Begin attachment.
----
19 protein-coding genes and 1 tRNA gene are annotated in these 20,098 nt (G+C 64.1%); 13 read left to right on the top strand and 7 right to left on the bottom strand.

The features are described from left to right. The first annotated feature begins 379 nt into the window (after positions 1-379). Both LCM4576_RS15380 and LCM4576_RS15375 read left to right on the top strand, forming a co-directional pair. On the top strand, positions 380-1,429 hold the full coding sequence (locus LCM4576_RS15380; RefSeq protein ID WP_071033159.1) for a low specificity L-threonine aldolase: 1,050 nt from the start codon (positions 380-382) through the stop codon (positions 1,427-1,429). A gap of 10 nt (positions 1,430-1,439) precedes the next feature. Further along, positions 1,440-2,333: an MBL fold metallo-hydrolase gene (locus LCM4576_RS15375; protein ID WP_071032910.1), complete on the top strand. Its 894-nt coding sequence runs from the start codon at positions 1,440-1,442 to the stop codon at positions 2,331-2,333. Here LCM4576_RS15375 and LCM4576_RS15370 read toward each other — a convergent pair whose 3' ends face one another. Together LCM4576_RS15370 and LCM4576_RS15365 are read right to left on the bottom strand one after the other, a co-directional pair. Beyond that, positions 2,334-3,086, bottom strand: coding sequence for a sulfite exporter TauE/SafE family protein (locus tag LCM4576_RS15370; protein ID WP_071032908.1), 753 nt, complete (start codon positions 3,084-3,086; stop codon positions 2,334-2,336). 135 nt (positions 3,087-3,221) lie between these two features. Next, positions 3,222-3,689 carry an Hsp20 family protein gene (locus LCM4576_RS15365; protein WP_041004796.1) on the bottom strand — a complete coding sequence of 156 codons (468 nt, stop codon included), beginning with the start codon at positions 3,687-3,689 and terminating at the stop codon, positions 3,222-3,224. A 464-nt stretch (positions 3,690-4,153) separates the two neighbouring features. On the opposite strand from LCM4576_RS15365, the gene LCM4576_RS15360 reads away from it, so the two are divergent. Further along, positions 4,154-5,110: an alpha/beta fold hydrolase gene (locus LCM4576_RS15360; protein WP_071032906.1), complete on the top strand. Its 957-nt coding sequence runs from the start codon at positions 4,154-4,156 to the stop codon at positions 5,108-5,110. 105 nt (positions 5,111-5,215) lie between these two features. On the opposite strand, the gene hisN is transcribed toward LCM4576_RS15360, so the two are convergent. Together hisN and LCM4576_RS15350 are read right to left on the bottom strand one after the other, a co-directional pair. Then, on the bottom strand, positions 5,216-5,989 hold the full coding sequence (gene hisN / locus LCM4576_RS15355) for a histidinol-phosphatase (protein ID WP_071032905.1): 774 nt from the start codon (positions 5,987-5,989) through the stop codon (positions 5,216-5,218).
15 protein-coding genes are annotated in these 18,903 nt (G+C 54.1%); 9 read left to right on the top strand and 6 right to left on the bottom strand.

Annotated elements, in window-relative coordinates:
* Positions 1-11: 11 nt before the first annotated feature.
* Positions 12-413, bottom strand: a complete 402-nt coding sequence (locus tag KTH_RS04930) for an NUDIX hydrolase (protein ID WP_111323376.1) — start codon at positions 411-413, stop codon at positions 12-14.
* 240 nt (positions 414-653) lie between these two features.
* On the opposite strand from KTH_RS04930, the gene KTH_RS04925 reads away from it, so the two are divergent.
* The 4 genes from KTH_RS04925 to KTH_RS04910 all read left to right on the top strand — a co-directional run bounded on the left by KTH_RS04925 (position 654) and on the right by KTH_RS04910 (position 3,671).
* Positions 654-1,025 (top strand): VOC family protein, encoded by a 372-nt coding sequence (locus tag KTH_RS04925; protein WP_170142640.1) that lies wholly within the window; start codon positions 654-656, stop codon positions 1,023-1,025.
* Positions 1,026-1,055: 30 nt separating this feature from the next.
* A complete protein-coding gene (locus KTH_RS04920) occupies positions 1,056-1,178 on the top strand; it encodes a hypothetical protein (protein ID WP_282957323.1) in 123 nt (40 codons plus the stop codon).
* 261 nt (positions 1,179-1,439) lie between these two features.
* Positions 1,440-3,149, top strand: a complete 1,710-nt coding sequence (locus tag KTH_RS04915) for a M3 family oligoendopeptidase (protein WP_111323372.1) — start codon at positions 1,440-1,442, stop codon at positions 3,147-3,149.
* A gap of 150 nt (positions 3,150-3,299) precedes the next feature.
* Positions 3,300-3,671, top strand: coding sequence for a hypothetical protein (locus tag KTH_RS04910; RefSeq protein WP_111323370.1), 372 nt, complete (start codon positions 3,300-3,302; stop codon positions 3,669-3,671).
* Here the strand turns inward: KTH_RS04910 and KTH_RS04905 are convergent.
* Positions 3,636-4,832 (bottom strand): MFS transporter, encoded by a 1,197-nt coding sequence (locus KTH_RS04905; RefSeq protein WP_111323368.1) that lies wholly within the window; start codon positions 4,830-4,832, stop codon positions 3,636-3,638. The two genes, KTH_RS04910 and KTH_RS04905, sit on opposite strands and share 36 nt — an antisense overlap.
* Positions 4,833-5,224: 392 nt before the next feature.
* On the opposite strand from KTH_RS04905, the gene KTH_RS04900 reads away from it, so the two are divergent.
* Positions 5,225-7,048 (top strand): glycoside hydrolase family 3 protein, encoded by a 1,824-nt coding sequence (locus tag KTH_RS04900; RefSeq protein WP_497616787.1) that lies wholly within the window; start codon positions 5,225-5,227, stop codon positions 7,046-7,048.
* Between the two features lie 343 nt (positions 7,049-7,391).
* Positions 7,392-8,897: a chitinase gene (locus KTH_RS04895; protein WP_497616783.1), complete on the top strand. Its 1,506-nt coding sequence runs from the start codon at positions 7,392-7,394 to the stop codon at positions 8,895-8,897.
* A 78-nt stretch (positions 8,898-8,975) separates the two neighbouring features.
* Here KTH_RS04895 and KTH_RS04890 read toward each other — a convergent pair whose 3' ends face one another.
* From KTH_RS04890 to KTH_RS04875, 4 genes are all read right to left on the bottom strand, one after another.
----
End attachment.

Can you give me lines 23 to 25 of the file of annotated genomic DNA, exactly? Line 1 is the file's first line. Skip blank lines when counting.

* Positions 7,392-8,897: a chitinase gene (locus KTH_RS04895; protein WP_497616783.1), complete on the top strand. Its 1,506-nt coding sequence runs from the start codon at positions 7,392-7,394 to the stop codon at positions 8,895-8,897.
* A 78-nt stretch (positions 8,898-8,975) separates the two neighbouring features.
* Here KTH_RS04895 and KTH_RS04890 read toward each other — a convergent pair whose 3' ends face one another.